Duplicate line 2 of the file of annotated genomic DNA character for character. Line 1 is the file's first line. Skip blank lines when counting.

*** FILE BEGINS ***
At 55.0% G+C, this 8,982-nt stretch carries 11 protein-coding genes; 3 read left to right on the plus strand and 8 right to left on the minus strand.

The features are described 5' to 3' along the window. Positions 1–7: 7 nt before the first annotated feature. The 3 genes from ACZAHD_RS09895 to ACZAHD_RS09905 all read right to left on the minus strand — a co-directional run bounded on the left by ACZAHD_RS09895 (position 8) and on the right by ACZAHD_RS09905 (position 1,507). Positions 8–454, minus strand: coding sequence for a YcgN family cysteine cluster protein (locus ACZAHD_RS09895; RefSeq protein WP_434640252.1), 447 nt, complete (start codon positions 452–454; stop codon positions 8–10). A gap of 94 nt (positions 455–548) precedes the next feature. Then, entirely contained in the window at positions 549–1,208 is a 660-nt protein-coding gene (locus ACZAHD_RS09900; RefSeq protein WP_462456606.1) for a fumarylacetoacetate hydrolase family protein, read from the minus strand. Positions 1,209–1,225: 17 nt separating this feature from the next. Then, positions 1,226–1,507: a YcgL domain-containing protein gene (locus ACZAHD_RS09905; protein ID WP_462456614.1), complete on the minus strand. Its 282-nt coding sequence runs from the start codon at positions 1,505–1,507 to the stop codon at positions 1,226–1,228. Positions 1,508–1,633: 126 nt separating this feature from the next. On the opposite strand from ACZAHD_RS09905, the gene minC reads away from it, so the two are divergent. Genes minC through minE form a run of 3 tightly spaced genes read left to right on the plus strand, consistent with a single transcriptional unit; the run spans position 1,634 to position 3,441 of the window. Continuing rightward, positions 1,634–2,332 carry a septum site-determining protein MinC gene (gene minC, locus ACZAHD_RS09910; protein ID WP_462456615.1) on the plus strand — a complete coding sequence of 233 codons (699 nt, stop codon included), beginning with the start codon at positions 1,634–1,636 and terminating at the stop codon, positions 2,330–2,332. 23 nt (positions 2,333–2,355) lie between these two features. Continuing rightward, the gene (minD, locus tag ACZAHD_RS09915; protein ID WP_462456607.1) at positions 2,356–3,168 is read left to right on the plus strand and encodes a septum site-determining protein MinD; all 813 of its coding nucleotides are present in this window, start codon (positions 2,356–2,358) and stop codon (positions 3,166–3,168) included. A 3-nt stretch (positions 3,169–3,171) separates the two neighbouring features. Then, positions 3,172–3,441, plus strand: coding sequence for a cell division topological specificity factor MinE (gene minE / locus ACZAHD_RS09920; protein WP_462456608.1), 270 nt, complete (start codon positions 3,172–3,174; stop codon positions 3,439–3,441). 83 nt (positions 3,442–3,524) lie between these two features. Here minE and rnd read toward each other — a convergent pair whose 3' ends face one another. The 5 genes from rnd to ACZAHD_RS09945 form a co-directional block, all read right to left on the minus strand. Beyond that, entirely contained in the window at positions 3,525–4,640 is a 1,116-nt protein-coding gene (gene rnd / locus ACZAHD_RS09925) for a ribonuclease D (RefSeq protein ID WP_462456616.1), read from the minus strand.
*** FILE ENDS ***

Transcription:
The features are described 5' to 3' along the window. Positions 1–7: 7 nt before the first annotated feature. The 3 genes from ACZAHD_RS09895 to ACZAHD_RS09905 all read right to left on the minus strand — a co-directional run bounded on the left by ACZAHD_RS09895 (position 8) and on the right by ACZAHD_RS09905 (position 1,507). Positions 8–454, minus strand: coding sequence for a YcgN family cysteine cluster protein (locus ACZAHD_RS09895; RefSeq protein WP_434640252.1), 447 nt, complete (start codon positions 452–454; stop codon positions 8–10). A gap of 94 nt (positions 455–548) precedes the next feature. Then, entirely contained in the window at positions 549–1,208 is a 660-nt protein-coding gene (locus ACZAHD_RS09900; RefSeq protein WP_462456606.1) for a fumarylacetoacetate hydrolase family protein, read from the minus strand. Positions 1,209–1,225: 17 nt separating this feature from the next. Then, positions 1,226–1,507: a YcgL domain-containing protein gene (locus ACZAHD_RS09905; protein ID WP_462456614.1), complete on the minus strand. Its 282-nt coding sequence runs from the start codon at positions 1,505–1,507 to the stop codon at positions 1,226–1,228. Positions 1,508–1,633: 126 nt separating this feature from the next. On the opposite strand from ACZAHD_RS09905, the gene minC reads away from it, so the two are divergent. Genes minC through minE form a run of 3 tightly spaced genes read left to right on the plus strand, consistent with a single transcriptional unit; the run spans position 1,634 to position 3,441 of the window. Continuing rightward, positions 1,634–2,332 carry a septum site-determining protein MinC gene (gene minC, locus ACZAHD_RS09910; protein ID WP_462456615.1) on the plus strand — a complete coding sequence of 233 codons (699 nt, stop codon included), beginning with the start codon at positions 1,634–1,636 and terminating at the stop codon, positions 2,330–2,332. 23 nt (positions 2,333–2,355) lie between these two features. Continuing rightward, the gene (minD, locus tag ACZAHD_RS09915; protein ID WP_462456607.1) at positions 2,356–3,168 is read left to right on the plus strand and encodes a septum site-determining protein MinD; all 813 of its coding nucleotides are present in this window, start codon (positions 2,356–2,358) and stop codon (positions 3,166–3,168) included. A 3-nt stretch (positions 3,169–3,171) separates the two neighbouring features. Then, positions 3,172–3,441, plus strand: coding sequence for a cell division topological specificity factor MinE (gene minE / locus ACZAHD_RS09920; protein WP_462456608.1), 270 nt, complete (start codon positions 3,172–3,174; stop codon positions 3,439–3,441). 83 nt (positions 3,442–3,524) lie between these two features. Here minE and rnd read toward each other — a convergent pair whose 3' ends face one another. The 5 genes from rnd to ACZAHD_RS09945 form a co-directional block, all read right to left on the minus strand. Beyond that, entirely contained in the window at positions 3,525–4,640 is a 1,116-nt protein-coding gene (gene rnd / locus ACZAHD_RS09925) for a ribonuclease D (RefSeq protein ID WP_462456616.1), read from the minus strand.